On the other hand, in patients with impaired gas-exchanging function, the primary target is to restore the reduced end-expiratory lung volume (EELV) without further damaging the inflamed and vulnerable lung by mechanical stress associated with high transpulmonary driving pressures caused by both patient and ventilator (5,6). This can be mainly achieved by ventilator support that uses moderate to high PEEP or CPAP, which may restore impaired EELV and lung compliance and thereby often normalizes work of breathing and ventilator drive. As denoted by the term CPAP, the pressure should be applied continuously and without interruption, which could otherwise result in immediate re-collapse of recruited alveoli (7). A moderate to high CPAP with no or only minor inspiratory pressure support can be generally applied by a non-invasive airway interface such as a face mask or helmet, but NIV is by nature an intermittent form of ventilator support, which has to be paused on the long term due to patient discomfort, removal of secretions, etc. The helmet can be used for longer at a stretch (8) and is more capable of attaining higher and reliable PEEP/CPAP application (9).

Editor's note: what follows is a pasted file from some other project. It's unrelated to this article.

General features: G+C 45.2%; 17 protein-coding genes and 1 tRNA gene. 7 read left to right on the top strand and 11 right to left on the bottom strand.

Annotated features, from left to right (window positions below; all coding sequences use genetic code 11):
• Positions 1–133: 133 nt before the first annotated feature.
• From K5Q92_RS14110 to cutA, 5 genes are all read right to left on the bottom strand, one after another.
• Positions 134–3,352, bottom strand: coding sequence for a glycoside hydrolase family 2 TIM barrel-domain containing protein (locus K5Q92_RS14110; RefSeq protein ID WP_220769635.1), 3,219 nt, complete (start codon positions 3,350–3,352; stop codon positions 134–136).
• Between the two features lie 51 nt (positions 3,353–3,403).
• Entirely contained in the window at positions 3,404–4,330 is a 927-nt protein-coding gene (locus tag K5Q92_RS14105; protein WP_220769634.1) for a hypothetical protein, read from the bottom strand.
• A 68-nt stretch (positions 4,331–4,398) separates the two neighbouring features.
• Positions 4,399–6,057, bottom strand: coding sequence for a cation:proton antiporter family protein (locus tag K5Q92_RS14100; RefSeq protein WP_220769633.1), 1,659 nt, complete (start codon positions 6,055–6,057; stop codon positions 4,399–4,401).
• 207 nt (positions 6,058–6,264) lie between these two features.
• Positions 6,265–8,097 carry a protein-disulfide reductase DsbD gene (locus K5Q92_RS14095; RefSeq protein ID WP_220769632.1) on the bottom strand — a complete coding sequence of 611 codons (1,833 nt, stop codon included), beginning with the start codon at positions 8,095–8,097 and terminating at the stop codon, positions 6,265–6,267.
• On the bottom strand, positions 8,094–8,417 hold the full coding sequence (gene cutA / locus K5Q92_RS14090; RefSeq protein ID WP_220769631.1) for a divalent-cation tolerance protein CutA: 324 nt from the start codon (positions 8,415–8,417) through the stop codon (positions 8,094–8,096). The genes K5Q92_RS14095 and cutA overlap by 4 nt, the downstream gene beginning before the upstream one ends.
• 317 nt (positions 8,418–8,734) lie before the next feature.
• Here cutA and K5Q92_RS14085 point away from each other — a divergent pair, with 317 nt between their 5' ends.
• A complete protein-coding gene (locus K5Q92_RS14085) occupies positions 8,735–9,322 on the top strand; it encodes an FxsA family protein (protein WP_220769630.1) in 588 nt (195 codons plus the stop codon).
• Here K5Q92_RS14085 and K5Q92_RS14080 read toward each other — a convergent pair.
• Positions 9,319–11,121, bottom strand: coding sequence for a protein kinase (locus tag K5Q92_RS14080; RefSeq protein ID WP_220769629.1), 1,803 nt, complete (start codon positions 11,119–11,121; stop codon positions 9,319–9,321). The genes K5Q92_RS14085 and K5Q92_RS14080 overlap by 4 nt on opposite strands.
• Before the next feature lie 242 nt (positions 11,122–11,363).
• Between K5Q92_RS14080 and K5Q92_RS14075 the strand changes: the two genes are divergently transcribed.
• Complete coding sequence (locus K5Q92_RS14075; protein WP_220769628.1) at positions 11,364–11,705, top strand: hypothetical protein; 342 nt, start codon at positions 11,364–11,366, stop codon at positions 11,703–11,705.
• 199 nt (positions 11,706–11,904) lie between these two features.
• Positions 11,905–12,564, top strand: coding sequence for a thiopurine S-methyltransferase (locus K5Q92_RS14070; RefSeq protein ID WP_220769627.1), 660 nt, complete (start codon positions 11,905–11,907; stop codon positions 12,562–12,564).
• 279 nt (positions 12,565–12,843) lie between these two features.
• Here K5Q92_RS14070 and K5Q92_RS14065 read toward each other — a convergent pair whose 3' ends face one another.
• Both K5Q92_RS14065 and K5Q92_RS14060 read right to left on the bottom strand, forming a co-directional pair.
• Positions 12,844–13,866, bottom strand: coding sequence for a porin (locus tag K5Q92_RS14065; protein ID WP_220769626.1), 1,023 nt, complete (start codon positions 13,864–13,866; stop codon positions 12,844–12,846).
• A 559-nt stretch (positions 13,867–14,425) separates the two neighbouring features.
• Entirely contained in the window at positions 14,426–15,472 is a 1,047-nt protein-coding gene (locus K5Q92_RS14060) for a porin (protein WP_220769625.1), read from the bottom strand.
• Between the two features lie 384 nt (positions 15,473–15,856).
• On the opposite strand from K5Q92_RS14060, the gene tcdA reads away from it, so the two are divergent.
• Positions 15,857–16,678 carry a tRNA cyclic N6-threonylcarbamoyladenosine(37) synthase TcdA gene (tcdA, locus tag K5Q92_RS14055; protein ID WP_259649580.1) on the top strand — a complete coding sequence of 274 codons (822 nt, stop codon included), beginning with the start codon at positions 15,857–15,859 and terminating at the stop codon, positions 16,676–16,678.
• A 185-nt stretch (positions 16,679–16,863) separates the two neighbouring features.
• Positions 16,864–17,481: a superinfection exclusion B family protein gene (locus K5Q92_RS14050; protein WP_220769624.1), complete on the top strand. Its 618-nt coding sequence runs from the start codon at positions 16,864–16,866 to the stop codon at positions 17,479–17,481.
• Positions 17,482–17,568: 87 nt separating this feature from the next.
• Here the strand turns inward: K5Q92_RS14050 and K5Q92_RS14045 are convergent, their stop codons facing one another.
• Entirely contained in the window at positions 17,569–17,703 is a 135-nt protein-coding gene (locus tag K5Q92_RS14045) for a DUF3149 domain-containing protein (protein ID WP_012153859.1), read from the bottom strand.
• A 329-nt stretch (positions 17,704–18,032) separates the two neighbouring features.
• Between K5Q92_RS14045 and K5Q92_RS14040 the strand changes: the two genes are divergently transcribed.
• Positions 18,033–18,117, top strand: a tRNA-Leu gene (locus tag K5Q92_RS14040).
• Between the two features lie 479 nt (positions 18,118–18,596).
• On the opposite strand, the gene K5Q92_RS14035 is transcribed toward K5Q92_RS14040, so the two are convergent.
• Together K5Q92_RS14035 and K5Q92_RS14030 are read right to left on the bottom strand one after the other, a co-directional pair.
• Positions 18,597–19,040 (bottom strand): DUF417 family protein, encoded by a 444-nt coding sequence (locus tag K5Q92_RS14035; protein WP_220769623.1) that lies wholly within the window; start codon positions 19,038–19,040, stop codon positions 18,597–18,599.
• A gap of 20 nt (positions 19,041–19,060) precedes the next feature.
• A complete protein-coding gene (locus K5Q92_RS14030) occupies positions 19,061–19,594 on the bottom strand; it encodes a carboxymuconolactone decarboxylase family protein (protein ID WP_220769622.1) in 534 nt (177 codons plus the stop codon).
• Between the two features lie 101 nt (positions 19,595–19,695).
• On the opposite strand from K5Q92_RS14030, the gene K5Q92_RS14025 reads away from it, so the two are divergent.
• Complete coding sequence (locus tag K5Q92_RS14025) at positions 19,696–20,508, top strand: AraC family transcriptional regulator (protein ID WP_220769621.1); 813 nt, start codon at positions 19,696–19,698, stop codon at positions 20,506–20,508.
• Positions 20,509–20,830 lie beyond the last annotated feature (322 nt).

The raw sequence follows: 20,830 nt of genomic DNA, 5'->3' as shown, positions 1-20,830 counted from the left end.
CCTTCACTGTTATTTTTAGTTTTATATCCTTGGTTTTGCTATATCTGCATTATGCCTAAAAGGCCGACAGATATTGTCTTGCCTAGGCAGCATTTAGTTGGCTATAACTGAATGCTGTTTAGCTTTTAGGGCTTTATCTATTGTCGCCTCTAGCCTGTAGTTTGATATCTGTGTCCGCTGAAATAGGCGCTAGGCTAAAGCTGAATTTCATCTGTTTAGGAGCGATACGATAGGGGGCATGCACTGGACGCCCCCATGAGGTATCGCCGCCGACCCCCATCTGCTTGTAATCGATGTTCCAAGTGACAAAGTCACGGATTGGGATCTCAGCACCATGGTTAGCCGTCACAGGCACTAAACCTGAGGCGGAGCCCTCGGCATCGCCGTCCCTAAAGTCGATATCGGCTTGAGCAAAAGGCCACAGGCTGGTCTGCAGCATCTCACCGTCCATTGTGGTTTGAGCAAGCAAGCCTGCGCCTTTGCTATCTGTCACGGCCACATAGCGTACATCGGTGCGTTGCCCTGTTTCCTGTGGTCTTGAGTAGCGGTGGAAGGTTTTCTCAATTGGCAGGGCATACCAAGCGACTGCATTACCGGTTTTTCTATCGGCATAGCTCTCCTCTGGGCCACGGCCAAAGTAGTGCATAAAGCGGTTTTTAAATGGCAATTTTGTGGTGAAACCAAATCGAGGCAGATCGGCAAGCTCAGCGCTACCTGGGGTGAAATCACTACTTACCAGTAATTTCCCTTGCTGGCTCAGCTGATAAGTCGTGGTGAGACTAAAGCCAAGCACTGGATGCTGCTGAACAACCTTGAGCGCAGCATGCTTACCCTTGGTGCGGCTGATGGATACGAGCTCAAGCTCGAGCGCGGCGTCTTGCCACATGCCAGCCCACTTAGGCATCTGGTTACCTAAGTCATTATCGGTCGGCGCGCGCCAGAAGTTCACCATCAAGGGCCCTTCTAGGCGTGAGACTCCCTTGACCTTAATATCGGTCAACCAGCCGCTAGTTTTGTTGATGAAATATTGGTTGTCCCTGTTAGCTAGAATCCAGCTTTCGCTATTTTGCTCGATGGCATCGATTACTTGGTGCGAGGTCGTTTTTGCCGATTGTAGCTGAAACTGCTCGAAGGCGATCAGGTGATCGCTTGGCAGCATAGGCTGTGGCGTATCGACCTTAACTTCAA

The primary cause of impaired EELV and arterial oxygenation is acute respiratory distress syndrome (ARDS), caused by an acute inflammatory lung injury and non-cardiogenic pulmonary edema (10). In a recent international prospective observational study (LUNG-SAFE trial) (11), over 10% of 29,144 patients admitted to the ICU fulfilled ARDS criteria. The authors summarized that ARDS is still often unrecognized, undertreated and associated with high hospital mortality rate between 35% (mild ARDS) and 46% (severe ARDS).
The LUNG-SAFE trial showed that NIV is used in about 15% of patients with ARDS independent of ARDS severity (11). NIV failure rates were up to 45% in most severe ARDS patients and patients with a PaO2/FiO2 <150 mmHg that were treated with NIV showed an increased ICU mortality compared to invasive mechanical ventilation from the outset (12).
ARDS in patients with cancer